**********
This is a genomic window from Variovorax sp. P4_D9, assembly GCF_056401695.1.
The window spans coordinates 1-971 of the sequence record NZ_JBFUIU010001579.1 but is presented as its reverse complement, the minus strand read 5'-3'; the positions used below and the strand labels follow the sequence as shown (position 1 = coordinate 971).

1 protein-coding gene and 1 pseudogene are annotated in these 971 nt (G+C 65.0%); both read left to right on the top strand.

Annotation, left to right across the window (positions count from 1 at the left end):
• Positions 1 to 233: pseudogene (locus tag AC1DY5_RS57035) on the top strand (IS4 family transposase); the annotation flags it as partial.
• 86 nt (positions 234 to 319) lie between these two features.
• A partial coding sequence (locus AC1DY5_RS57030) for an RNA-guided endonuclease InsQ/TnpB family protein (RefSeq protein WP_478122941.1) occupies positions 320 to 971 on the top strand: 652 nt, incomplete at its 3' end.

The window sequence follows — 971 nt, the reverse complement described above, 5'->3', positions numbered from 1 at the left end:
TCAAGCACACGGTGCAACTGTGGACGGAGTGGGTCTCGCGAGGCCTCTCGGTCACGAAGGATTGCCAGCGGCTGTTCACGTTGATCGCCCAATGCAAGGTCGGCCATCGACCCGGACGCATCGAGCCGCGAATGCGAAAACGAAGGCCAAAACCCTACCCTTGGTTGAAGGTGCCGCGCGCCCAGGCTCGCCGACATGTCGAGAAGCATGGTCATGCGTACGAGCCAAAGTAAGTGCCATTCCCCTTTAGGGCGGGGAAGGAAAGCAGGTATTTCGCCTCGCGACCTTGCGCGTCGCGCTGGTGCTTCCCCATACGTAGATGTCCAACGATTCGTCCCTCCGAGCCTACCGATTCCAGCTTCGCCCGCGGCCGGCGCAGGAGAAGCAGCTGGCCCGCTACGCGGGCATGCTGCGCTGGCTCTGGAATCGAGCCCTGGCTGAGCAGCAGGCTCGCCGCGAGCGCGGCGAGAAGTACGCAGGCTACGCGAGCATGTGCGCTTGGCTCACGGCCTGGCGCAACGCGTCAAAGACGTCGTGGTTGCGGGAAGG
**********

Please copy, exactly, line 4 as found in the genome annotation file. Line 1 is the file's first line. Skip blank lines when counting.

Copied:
Annotation, left to right across the window (positions count from 1 at the left end):